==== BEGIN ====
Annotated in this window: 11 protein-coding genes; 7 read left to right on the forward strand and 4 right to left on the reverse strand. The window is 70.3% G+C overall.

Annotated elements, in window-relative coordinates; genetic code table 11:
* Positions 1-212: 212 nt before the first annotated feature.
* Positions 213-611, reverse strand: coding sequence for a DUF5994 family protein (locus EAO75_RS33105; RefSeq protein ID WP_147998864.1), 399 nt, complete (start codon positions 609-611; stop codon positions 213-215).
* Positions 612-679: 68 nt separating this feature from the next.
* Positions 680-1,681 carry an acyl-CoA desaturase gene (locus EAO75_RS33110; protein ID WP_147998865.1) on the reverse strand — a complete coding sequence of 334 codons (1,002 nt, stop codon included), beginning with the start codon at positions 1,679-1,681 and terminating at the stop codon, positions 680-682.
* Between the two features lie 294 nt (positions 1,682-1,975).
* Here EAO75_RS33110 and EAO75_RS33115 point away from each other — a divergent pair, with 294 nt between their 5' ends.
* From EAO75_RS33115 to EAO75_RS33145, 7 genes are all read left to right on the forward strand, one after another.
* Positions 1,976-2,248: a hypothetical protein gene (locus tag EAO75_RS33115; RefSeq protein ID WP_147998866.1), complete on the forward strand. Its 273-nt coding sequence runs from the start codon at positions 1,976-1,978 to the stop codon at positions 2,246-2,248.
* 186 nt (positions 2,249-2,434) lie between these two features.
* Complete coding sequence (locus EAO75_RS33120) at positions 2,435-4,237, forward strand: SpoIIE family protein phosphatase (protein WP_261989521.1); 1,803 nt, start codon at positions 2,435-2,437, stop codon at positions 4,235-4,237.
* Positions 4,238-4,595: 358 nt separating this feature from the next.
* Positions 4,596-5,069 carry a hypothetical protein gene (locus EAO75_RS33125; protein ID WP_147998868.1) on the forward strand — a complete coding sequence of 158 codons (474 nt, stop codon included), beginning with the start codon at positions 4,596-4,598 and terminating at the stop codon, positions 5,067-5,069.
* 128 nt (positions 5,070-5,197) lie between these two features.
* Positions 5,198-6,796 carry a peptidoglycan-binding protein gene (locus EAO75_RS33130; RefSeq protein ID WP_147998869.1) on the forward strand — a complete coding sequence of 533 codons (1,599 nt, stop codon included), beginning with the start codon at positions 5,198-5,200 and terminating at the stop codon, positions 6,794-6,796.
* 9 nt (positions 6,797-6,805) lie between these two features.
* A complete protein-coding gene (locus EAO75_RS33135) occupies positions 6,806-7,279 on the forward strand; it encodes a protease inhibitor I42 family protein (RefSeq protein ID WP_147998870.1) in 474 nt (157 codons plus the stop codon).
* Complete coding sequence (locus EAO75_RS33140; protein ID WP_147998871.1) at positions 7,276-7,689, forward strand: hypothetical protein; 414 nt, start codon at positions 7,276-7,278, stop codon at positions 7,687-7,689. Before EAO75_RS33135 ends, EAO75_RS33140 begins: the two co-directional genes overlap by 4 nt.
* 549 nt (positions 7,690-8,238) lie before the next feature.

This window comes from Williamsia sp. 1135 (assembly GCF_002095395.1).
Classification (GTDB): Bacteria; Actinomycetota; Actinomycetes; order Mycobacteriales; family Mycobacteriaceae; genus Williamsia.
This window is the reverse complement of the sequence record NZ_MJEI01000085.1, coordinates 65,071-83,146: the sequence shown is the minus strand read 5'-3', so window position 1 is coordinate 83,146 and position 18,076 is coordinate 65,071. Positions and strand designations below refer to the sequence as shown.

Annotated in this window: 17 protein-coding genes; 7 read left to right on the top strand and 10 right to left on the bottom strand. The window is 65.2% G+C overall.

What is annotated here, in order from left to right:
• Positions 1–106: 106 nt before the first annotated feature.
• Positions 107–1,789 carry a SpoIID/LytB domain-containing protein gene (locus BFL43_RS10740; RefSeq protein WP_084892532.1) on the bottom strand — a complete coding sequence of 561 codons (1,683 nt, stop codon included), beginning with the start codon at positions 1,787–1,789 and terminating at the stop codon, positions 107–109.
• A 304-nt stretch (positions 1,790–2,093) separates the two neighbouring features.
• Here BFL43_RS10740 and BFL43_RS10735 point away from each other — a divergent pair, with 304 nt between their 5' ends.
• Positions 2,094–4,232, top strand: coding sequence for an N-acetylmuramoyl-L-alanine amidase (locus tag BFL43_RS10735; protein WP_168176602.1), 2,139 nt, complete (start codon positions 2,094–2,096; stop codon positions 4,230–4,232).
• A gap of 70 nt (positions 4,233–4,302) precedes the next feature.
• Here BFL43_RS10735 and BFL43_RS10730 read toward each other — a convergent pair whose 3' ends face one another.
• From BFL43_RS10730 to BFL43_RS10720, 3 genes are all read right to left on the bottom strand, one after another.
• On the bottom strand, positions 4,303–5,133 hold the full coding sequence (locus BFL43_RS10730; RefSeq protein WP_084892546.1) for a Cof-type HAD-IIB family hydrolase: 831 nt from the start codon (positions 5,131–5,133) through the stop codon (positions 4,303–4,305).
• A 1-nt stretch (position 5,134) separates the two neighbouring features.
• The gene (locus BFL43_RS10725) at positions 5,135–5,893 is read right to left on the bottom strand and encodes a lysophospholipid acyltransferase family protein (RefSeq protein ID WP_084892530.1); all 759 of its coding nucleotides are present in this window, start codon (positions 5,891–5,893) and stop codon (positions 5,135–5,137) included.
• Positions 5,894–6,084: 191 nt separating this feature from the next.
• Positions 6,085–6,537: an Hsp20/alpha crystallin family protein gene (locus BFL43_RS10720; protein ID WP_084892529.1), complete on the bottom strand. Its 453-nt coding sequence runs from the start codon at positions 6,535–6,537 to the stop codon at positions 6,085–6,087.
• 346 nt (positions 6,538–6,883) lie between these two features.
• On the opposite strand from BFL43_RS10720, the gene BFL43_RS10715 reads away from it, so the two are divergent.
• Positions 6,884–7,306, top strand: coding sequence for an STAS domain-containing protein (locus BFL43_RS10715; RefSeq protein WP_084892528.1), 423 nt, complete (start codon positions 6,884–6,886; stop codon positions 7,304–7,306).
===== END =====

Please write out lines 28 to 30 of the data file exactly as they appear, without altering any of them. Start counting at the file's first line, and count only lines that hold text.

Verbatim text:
• A 304-nt stretch (positions 1,790–2,093) separates the two neighbouring features.
• Here BFL43_RS10740 and BFL43_RS10735 point away from each other — a divergent pair, with 304 nt between their 5' ends.
• Positions 2,094–4,232, top strand: coding sequence for an N-acetylmuramoyl-L-alanine amidase (locus tag BFL43_RS10735; protein WP_168176602.1), 2,139 nt, complete (start codon positions 2,094–2,096; stop codon positions 4,230–4,232).